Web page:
Verse Metrics:
The TVD First Date

“Born in ’82, I grew up with cassette tapes and compact discs. I mainly remember playing CDs as somehow, even when I was very young, I knew cassette tapes were rubbish (in the same way we all knew Minidiscs were rubbish when they made their brief interruption into our musical lives). My early memories of vinyl involves only 2 records – Eddie Grant’s “Electric Avenue” and Sex Pistols’ “Something Else.” These were the only vinyl records I was allowed to play when I was younger as they were unwanted Christmas presents passed on to me by my Dad. Unfortunately for my parents, I discovered “Friggin In The Riggin” (the B-side on the Pistols record) and played it incessantly.”

“There was then a long interlude in my relationship with vinyl that only ended this very summer, when I acquired a Crosley turntable and started rediscovering some old favourites. So far my favourite acquisitions have been Shellac’s Live At Action Park and 1,000 Hurts, Low’s Trust and Neutral Milk Hotel’s In The Aeroplane Over The Sea. I still listen to a lot of CDs and MP3s, but putting on a vinyl LP is just a different proposition. It’s like the difference between sitting leafing through a magazine to settling down to read a good book.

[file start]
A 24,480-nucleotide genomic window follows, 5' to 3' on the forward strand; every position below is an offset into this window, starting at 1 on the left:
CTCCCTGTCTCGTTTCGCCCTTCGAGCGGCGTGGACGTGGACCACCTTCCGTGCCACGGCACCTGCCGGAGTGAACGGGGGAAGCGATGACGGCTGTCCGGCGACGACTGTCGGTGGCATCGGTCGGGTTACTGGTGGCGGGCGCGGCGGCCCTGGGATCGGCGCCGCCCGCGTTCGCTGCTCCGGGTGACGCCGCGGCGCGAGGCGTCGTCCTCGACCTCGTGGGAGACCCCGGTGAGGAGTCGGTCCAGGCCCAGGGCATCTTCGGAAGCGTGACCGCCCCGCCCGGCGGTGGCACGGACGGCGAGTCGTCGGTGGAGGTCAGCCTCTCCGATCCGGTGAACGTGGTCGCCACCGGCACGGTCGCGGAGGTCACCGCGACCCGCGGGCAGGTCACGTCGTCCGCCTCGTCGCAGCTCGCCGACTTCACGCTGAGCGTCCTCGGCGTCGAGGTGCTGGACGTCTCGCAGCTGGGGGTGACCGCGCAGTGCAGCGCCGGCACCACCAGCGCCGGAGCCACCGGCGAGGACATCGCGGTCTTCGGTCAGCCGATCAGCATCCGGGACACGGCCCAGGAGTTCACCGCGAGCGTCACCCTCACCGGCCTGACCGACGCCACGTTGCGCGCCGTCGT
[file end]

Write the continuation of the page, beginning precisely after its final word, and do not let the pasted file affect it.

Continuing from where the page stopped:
Now, technically speaking, vinyl records are inferior to compact discs. Vinyl shortcomings include incomplete stereo capability, fidelity reduction toward the centre of the record, production quality issues, easily scratched and damaged grooves, static pops, wow and flutter, record wear and warping through age, false starts, delicate styluses…these are all problems we don’t encounter with our CDs.

However, despite all this, vinyl just sounds better.

Maybe it’s because vinyl can capture and reproduce more frequencies. Some people say it sounds warmer. Lots of people grew up with vinyl and just love the routine of handling and caring for the records. My reason is this: modern digital recording and production techniques can leave CDs and MP3s sounding fake and cold. They often sound nothing like a live performance, especially played through low quality PC speakers, which is unfortunately how a lot of music is consumed these days.

For some bands maybe this is a good thing, but for me nothing ever beats that live band giving it everything, and part of that sound is the little imperfections and tempo shifts that makes everything just sound better. The closest you’ll ever get to how you feel listening to that live band while you’re in your living room is on a vinyl record, and if for no other reason, that’s why I hope the recent resurgence in vinyl sales goes exponential.”
Bob Dick

Verse Metrics’ Radians is released via Return Of Order Records on December 1, 2012.

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